Readers of this Blog may believe that I'm biased against "Progressives", but only in the concept of history, definitely NOT in suspension!
I put the Progressive fork setup on the Wing June of 2013 and loved it. I had ordered the rear spring that went with it winter of '14, but it got back ordered so it missed the rear tire replace for the big spring trip last year and I didn't get it installed until after we got back from our Ireland trip this spring. I had really only rode it a short distance since, so didn't have much to say until now.
A progressive spring is more compliant (soft) than stock at the top of it's range, but is constructed/treated in such a way that the more it is compressed, the firmer it gets. It is like the Incredible Hulk -- the greater the force applied against him, the stronger he gets! (which is why a battle between the Hulk and Superman would be such a cataclysmic event, but I digress).
In the real world, this means that you have an overall better ride, and as the bike is pushed in corners the suspension is firmer. Much like a stainless steel prop on a boat (better hole shot, better top end), the result is a rare engineering WIN WIN!
Anyone that has done any form of engineering knows how rare this is -- the typical situation is TRADE-OFF. You add power but it increases weight and reduces mileage, add speed to a chip but have more heat to dissipate, etc. etc.
Indeed, in both the stainless prop and the progressive spring, the trade-off is still there, it is COST. My opinion on motorcycle suspension is that the cost is FAR outweighed by the benefit, but as in everything in the real world, THERE IS NO FREE LUNCH! Which is one reason why "progressive" politics fail, but this isn't about politics!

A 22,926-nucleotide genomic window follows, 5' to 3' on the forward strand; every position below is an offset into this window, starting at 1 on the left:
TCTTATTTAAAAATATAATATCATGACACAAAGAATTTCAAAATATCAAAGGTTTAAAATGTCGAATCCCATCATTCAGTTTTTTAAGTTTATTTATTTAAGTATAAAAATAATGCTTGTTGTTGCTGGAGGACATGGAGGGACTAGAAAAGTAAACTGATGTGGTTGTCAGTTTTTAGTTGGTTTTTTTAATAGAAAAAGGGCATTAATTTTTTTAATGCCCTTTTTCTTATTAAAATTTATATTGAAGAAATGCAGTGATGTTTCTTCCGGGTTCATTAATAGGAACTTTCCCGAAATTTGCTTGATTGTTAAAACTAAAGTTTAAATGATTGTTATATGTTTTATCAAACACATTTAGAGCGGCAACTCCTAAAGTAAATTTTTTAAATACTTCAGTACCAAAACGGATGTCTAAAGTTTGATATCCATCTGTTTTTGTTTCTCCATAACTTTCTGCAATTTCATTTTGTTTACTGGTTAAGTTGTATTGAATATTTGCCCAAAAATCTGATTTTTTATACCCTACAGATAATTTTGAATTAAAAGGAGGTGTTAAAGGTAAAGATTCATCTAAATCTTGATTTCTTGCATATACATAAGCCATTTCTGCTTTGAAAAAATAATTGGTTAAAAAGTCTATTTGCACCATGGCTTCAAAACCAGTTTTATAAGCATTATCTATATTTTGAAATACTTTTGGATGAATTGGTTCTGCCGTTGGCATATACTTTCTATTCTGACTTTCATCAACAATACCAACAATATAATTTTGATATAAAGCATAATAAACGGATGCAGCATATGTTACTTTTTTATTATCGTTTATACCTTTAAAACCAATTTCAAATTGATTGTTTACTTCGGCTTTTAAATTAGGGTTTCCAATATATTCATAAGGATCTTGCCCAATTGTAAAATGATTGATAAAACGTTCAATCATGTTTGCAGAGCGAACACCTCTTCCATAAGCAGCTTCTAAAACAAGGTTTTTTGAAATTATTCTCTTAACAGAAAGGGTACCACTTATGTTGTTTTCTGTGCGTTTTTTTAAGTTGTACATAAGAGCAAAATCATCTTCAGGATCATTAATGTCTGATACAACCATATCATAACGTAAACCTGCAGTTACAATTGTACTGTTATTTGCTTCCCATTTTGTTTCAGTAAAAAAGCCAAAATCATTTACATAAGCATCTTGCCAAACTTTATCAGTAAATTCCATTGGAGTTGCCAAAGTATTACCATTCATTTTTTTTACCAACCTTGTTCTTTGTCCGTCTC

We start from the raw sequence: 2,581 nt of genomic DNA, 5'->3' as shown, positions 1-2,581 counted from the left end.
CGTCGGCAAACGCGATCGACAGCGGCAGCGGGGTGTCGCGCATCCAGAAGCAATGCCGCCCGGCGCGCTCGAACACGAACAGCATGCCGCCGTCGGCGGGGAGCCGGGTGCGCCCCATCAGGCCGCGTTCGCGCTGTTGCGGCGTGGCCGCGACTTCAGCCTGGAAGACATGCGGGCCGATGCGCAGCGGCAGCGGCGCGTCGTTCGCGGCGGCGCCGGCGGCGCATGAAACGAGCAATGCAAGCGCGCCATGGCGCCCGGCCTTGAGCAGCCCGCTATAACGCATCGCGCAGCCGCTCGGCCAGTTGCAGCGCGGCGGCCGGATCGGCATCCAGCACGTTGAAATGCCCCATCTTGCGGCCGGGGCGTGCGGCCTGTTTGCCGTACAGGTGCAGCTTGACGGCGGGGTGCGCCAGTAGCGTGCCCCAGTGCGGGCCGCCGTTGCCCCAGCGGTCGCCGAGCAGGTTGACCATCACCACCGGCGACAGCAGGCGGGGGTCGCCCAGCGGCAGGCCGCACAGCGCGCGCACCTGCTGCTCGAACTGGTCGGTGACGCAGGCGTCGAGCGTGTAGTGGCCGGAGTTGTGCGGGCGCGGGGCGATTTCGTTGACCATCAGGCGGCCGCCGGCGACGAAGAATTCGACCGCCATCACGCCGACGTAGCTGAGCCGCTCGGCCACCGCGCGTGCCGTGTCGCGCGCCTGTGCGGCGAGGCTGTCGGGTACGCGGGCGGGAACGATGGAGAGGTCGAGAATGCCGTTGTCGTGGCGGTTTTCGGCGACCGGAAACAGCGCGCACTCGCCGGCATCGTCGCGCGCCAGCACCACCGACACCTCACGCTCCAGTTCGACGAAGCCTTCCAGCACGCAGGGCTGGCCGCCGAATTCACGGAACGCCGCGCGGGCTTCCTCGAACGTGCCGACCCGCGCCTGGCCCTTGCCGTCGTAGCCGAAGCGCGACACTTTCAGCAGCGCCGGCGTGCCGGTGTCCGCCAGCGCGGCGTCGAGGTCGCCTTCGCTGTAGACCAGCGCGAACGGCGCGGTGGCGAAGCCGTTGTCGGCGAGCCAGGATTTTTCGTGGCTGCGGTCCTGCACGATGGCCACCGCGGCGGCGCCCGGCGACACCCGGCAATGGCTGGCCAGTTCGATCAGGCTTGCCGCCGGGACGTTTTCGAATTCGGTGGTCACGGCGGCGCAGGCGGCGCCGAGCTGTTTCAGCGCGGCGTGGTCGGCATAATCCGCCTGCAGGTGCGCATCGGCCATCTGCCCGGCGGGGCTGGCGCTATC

My verdict is that the front suspension change made a far bigger change than the rear in handling, but the rear is maybe of greater import on long rides / rough roads. It REALLY makes the bike ride nice. It perhaps adds another 3-5 MPH of confidence speed in curves as well. Which means that overall it is an upgrade that does tend to put a smile on your face!
My guess on the cornering aspects are that more aggressive riders would see more benefit because of the progressive aspect of the springs -- they push them harder, so they are firmer yet in their perception. Besides, I'm most often limited on my speed in corners primarily by either the speed limit on looser ones, or by how far ahead I can see on tighter ones -- in the moose brain, there is ALWAYS a big piece of farm equipment just beyond my line of sight!
No question I'm on the conservative side of the bell shaped curve of conservative to aggressive cornering, but based on the "catching up with riders vs being passed" sample, probably very close to the middle. As always! I'm generally the exact center of all bell shaped curves, although unlike the kids in Lake Woebegone, I'm VERY slightly BELOW average!
It was a superb day to be out for a ride. The roads seem to have all been cleared of remaining winter sand on the route from Rochester up to Barron and back. My Dad was in a talkative mood, enjoying the "Last Lion: Defender of the Realm" book that I passed on to him and remembering that WWII history that he observed as a young man. His blood pressure kept him from going over, but his two brothers served. I had a nice visit and lunch that lasted a bit over 4 hours, made it back in time for the gun club meeting and still a little fire-pit time with Marla to end the day.
Spring AND "springs" are very nice.